Savefor later Page saved! You can go back to this later in your Diabetes and Me Close

Lisa and Marcus are walking the length of the UK to raise funds and awareness of diabetes

Lisa Sutton, 55, from Haddiscoe, Norfolk had always wanted to do the Land’s End to John O’Groats challenge. Then last year she was diagnosed with Latent Autoimmune Diabetes in Adults (LADA). 

The couple were surprised when a routine visit to the GP led to a diabetes diagnosis. Lisa had always been fit and healthy and had no symptoms or they were very mild. She was put on insulin straight away.

“I had no idea I was ill. Symptoms had come on slowly over time and I guess my body and I were coping with it. When I was told I had diabetes I thought it was type 2 because of my age. I feel that I was kept informed and supported by the hospital team. The internet was a minefield, but my Specialist Diabetes Nurse pointed me towards the Diabetes UK website, which was very useful and informative," said Lisa. 

LADA is a type of diabetes which seems to straddle type 1 diabetes and type 2 diabetes. Bits of it are more like type 1 diabetes, and other bits are more like type 2 diabetes. That's why some people call it type 1.5 diabetes or type 1½ diabetes.

Since her diagnosis Lisa has tried to encourage others to go for health checks and get trustworthy information about diabetes.

“There are so many misconceptions about causes, what we can and can't do, what we can and can't eat! I hope by being open with my approach to diabetes that others are educated and that we may reach a point where people don’t feel stigmatised.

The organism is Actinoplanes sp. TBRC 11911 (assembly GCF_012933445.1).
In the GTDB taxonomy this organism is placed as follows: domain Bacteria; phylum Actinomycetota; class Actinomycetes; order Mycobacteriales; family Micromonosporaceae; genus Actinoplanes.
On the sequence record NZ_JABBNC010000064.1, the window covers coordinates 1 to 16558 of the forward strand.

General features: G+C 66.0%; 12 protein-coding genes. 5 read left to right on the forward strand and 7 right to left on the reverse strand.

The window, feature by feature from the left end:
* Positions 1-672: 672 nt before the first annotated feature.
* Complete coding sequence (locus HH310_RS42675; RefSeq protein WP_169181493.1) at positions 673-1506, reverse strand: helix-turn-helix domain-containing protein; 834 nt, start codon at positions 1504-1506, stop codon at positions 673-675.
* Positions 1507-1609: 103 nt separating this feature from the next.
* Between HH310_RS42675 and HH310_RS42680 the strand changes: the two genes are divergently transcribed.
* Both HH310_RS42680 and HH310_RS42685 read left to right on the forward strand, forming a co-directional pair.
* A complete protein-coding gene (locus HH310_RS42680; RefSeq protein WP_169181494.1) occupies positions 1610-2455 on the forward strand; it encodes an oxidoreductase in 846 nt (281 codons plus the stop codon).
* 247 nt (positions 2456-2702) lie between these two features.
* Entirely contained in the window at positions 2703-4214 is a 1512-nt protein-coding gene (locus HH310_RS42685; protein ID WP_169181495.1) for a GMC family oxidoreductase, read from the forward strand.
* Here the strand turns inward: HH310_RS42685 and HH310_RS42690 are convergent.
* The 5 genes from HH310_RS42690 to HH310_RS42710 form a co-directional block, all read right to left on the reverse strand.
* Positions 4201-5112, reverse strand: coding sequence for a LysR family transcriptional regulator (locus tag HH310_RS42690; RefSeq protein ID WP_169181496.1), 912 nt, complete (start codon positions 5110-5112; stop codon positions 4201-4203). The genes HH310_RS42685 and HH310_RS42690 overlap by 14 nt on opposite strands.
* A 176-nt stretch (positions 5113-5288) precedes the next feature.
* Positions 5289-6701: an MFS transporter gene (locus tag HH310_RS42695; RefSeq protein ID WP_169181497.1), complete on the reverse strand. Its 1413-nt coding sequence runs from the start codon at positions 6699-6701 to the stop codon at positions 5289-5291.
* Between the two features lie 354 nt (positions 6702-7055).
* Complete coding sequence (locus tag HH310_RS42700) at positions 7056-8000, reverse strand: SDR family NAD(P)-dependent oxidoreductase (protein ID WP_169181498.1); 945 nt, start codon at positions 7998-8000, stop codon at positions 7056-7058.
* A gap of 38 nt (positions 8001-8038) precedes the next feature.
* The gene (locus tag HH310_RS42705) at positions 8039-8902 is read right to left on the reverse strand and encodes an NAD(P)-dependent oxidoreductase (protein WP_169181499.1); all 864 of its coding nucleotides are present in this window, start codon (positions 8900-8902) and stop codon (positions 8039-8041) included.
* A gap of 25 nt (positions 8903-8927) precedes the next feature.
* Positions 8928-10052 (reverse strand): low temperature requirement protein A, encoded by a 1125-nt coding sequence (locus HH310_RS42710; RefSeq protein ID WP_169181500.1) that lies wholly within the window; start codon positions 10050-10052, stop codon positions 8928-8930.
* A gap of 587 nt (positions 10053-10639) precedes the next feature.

"The highlight is that people with diabetes can do anything they choose to do. When I asked my consultant if we should postpone our walk he said 'I would not recommend space travel but otherwise you can do anything'. Diabetes is life-changing but doesn't have to be life altering."

Lisa uses a continuous glucose monitor now and says her diabetes care by the NHS has been “outstanding”.

Adventure in a campervan around the country

Lisa and Marcus love doing coastal walks in Norfolk and Suffolk and in 2021 completed Hadrian’s Wall and got the 'bug of distance walking'.

They had planned to take on Land’s End to John O'Groats (LEJOG) before diagnosis. Lisa explained:

“Diabetes has given me more drive to complete this challenge, while raising money for such a good cause. The more I have spoken to people, social media etc. the more we realise how many people are affected directly or indirectly by diabetes”.

They started the walk on 23rd April in Land’s End and hope to finish in John O’Groats on 17th July. It will take 79 days to walk over 1000 miles, averaging 13.5 miles a day and they are using their campervan and a base, which is ideal as there is a fridge for storing insulin.

“We live in Norfolk where there are no hills. We have been doing lots of training but can't train for hills. So, we will have challenges, including walking uphill and managing my blood sugars whilst ensuring I eat enough to keep me fuelled and healthy. Marcus cycled LEJOG 10 years ago and is looking forward to revisiting the challenge on foot. Hopefully, we are both physically fit enough. I am very aware that managing my blood sugars on this long-distance walk will be a big learning curve.”  said Lisa.

Teresa Strange, Community Fundraiser, East of England at Diabetes UK, said:

“Our charity greatly appreciates all their amazing fundraising, having already raised over £2,700. They are also raising a huge amount of awareness, which is priceless.  I would like to say a huge THANK YOU, to Lisa and Marcus for what they are doing, and also a special thank you to all of those who have supported them, it really is greatly appreciated."

Follow their journey and support them here: Marcus and Lisa are fundraising for Diabetes UK (


Back to Top
Brand Icons/Telephonecheck - FontAwesomeicons/tickicons/uk